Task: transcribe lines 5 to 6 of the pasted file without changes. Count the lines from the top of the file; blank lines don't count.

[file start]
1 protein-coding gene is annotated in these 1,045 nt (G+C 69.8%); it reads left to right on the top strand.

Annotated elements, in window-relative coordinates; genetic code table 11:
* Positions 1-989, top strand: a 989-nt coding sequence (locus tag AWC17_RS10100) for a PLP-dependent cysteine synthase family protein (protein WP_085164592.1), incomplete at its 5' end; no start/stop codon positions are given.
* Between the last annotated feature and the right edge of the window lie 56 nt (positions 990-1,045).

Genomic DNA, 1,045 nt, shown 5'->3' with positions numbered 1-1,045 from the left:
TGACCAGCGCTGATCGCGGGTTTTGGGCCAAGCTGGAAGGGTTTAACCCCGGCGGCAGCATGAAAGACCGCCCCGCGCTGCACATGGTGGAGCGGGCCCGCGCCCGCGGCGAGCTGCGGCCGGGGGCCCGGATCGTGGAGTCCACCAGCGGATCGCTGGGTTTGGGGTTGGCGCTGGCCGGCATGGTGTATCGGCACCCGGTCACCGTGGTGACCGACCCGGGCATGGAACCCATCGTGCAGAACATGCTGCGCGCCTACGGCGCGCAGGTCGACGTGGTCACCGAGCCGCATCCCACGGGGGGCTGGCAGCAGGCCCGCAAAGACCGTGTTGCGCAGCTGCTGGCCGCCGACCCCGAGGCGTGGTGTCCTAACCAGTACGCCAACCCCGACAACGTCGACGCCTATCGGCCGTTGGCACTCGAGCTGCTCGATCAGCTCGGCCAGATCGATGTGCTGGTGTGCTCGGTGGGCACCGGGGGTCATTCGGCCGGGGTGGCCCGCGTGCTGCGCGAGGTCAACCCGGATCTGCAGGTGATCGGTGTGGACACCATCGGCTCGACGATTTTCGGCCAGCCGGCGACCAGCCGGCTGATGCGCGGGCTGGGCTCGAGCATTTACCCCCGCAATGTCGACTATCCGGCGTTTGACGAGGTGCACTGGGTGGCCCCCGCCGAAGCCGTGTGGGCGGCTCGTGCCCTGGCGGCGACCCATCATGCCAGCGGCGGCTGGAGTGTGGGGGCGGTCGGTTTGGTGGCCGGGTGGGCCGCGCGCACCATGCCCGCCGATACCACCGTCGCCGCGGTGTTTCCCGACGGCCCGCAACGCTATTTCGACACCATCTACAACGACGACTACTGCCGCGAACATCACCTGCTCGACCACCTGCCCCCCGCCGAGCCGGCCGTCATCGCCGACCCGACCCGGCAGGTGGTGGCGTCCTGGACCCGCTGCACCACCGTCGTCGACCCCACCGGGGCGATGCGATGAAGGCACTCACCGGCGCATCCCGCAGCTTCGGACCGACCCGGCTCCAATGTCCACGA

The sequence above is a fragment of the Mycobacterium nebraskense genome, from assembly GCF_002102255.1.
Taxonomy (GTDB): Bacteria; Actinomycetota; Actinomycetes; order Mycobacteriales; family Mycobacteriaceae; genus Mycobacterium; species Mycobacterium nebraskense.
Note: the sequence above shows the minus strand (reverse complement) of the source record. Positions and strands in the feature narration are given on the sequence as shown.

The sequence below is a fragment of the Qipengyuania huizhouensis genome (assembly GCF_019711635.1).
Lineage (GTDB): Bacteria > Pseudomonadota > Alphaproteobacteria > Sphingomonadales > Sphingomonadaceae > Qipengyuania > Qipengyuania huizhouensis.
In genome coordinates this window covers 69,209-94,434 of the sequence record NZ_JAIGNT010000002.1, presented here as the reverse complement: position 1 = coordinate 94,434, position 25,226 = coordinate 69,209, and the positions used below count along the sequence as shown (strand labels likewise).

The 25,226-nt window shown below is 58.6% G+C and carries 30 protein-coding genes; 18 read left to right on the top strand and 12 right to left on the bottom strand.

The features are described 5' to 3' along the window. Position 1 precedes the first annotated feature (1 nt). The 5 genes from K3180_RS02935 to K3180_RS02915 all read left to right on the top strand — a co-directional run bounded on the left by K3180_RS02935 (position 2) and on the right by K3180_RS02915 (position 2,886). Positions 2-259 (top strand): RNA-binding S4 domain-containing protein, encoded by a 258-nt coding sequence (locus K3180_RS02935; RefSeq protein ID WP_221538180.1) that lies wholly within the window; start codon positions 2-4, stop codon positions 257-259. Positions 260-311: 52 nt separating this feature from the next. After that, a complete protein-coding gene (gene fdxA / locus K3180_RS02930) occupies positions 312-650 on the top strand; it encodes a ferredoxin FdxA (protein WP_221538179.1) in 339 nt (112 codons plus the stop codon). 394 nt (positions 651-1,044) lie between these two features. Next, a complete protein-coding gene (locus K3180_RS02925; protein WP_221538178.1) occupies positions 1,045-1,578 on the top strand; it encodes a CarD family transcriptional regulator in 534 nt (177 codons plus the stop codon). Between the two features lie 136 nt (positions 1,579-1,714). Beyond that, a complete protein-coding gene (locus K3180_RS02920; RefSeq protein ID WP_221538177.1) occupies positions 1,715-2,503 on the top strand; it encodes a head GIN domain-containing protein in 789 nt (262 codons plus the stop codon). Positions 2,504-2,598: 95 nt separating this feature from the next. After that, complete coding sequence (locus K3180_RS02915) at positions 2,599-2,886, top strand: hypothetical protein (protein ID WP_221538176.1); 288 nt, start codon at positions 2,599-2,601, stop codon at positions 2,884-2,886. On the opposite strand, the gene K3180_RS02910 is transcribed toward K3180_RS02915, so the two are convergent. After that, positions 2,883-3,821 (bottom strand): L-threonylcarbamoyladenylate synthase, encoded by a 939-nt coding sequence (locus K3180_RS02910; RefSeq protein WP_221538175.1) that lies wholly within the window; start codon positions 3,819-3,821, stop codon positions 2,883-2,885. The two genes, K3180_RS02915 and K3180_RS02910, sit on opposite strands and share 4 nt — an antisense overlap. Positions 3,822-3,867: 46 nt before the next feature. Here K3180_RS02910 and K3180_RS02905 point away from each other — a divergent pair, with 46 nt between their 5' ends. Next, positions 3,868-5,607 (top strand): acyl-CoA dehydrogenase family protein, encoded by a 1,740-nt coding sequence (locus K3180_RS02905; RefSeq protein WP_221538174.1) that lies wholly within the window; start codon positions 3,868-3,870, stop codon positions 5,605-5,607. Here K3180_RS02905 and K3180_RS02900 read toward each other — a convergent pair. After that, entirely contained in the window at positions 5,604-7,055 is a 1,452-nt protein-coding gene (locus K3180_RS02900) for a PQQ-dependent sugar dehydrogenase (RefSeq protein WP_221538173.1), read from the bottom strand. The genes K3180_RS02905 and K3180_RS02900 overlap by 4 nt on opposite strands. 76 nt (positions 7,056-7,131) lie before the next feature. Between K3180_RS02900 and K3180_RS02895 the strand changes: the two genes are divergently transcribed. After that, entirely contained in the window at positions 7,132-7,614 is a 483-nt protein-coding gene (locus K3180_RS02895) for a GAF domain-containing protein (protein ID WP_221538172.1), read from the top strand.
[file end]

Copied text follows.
Genomic DNA, 1,045 nt, shown 5'->3' with positions numbered 1-1,045 from the left:
TGACCAGCGCTGATCGCGGGTTTTGGGCCAAGCTGGAAGGGTTTAACCCCGGCGGCAGCATGAAAGACCGCCCCGCGCTGCACATGGTGGAGCGGGCCCGCGCCCGCGGCGAGCTGCGGCCGGGGGCCCGGATCGTGGAGTCCACCAGCGGATCGCTGGGTTTGGGGTTGGCGCTGGCCGGCATGGTGTATCGGCACCCGGTCACCGTGGTGACCGACCCGGGCATGGAACCCATCGTGCAGAACATGCTGCGCGCCTACGGCGCGCAGGTCGACGTGGTCACCGAGCCGCATCCCACGGGGGGCTGGCAGCAGGCCCGCAAAGACCGTGTTGCGCAGCTGCTGGCCGCCGACCCCGAGGCGTGGTGTCCTAACCAGTACGCCAACCCCGACAACGTCGACGCCTATCGGCCGTTGGCACTCGAGCTGCTCGATCAGCTCGGCCAGATCGATGTGCTGGTGTGCTCGGTGGGCACCGGGGGTCATTCGGCCGGGGTGGCCCGCGTGCTGCGCGAGGTCAACCCGGATCTGCAGGTGATCGGTGTGGACACCATCGGCTCGACGATTTTCGGCCAGCCGGCGACCAGCCGGCTGATGCGCGGGCTGGGCTCGAGCATTTACCCCCGCAATGTCGACTATCCGGCGTTTGACGAGGTGCACTGGGTGGCCCCCGCCGAAGCCGTGTGGGCGGCTCGTGCCCTGGCGGCGACCCATCATGCCAGCGGCGGCTGGAGTGTGGGGGCGGTCGGTTTGGTGGCCGGGTGGGCCGCGCGCACCATGCCCGCCGATACCACCGTCGCCGCGGTGTTTCCCGACGGCCCGCAACGCTATTTCGACACCATCTACAACGACGACTACTGCCGCGAACATCACCTGCTCGACCACCTGCCCCCCGCCGAGCCGGCCGTCATCGCCGACCCGACCCGGCAGGTGGTGGCGTCCTGGACCCGCTGCACCACCGTCGTCGACCCCACCGGGGCGATGCGATGAAGGCACTCACCGGCGCATCCCGCAGCTTCGGACCGACCCGGCTCCAATGTCCACGA